• Cytomegalovirus disease;
  • ganciclovir;
  • posttransplant;
  • valganciclovir;
  • viral kinetics

Intravenous ganciclovir is the standard treatment for cytomegalovirus disease in solid organ transplant recipients. Oral valganciclovir is a more convenient alternative. In a randomized, international trial, recipients with cytomegalovirus disease were treated with either 900 mg oral valganciclovir or 5 mg/kg i.v. ganciclovir twice daily for 21 days, followed by 900 mg daily valganciclovir for 28 days. A total of 321 patients were evaluated (valganciclovir [n = 164]; i.v. ganciclovir [n = 157]). The success rate of viremia eradication at Day 21 was 45.1% for valganciclovir and 48.4% for ganciclovir (95% CI –14.0% to +8.0%), and at Day 49; 67.1% and 70.1%, respectively (p = NS). Treatment success, as assessed by investigators, was 77.4% versus 80.3% at Day 21 and 85.4% versus 84.1% at Day 49 (p = NS). Baseline viral loads were not different between groups and decreased exponentially with similar half-lives and median time to eradication (21 vs. 19 days, p = 0.076). Side-effects and discontinuations of assigned treatment (18 of 321 patients) were comparable.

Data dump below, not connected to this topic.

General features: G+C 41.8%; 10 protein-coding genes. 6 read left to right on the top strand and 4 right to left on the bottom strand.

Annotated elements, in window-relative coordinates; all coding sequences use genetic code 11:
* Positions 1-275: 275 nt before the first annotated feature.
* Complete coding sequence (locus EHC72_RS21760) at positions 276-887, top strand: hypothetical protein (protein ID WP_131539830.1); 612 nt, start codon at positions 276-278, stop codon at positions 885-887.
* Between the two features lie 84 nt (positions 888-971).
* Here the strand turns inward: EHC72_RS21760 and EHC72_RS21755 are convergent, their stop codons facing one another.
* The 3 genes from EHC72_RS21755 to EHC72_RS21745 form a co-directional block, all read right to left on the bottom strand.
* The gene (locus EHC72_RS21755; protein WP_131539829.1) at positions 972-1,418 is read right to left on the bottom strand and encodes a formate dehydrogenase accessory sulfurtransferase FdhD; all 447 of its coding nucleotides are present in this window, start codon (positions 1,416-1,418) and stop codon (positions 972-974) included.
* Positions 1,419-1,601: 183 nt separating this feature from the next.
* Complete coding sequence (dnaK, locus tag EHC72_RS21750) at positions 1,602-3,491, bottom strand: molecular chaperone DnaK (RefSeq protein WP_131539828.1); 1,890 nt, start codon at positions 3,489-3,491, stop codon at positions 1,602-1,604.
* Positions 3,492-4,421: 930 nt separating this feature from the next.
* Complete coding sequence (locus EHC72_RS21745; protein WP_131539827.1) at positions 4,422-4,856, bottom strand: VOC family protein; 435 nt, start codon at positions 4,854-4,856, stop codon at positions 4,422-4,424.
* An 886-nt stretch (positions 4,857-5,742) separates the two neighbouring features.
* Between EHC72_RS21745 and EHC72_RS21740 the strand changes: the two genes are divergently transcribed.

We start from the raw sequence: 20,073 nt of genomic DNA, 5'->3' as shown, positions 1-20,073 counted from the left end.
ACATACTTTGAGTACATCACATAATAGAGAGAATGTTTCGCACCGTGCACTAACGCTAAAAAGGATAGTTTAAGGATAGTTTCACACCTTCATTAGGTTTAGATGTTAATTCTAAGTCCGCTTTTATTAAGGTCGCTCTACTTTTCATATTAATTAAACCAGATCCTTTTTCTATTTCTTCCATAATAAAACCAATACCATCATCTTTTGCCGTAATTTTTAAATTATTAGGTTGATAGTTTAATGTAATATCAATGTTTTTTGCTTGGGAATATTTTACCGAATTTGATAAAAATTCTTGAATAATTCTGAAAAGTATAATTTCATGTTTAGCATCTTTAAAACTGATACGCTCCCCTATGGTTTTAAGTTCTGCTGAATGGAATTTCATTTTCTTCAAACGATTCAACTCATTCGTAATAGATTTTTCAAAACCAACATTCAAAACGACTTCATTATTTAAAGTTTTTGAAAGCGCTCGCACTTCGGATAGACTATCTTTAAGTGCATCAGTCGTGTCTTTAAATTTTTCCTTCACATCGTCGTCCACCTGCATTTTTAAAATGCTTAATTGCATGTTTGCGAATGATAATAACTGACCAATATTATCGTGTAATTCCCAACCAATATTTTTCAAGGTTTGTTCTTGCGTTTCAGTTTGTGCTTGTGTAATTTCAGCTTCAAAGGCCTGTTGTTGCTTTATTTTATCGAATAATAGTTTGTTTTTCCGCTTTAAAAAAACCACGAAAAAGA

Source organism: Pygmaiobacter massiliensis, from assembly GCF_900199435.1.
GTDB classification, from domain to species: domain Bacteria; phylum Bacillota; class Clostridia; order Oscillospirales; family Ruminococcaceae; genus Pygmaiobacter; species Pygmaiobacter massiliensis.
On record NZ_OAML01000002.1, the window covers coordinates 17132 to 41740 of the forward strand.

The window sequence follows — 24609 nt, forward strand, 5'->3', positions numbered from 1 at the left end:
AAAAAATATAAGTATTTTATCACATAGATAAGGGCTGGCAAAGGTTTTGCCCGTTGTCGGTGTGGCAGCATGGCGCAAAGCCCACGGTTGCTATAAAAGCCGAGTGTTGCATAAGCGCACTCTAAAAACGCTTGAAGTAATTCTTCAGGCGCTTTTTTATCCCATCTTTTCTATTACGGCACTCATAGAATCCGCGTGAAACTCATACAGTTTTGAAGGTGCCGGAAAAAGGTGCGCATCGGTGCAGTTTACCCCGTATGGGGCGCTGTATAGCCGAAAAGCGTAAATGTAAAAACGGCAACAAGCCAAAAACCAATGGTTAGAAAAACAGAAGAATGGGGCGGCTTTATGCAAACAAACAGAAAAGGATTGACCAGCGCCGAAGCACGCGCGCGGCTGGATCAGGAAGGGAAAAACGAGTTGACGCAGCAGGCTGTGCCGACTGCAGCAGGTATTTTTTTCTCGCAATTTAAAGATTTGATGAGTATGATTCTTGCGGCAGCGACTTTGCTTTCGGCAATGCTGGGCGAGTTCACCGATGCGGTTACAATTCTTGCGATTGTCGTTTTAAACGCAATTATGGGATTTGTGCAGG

Oral valganciclovir shows comparable safety and is not inferior to i.v. ganciclovir for treatment of cytomegalovirus disease in organ transplant recipients and provides a simpler treatment strategy, but care should be taken in extrapolating to organ transplant recipients not properly represented in the present study.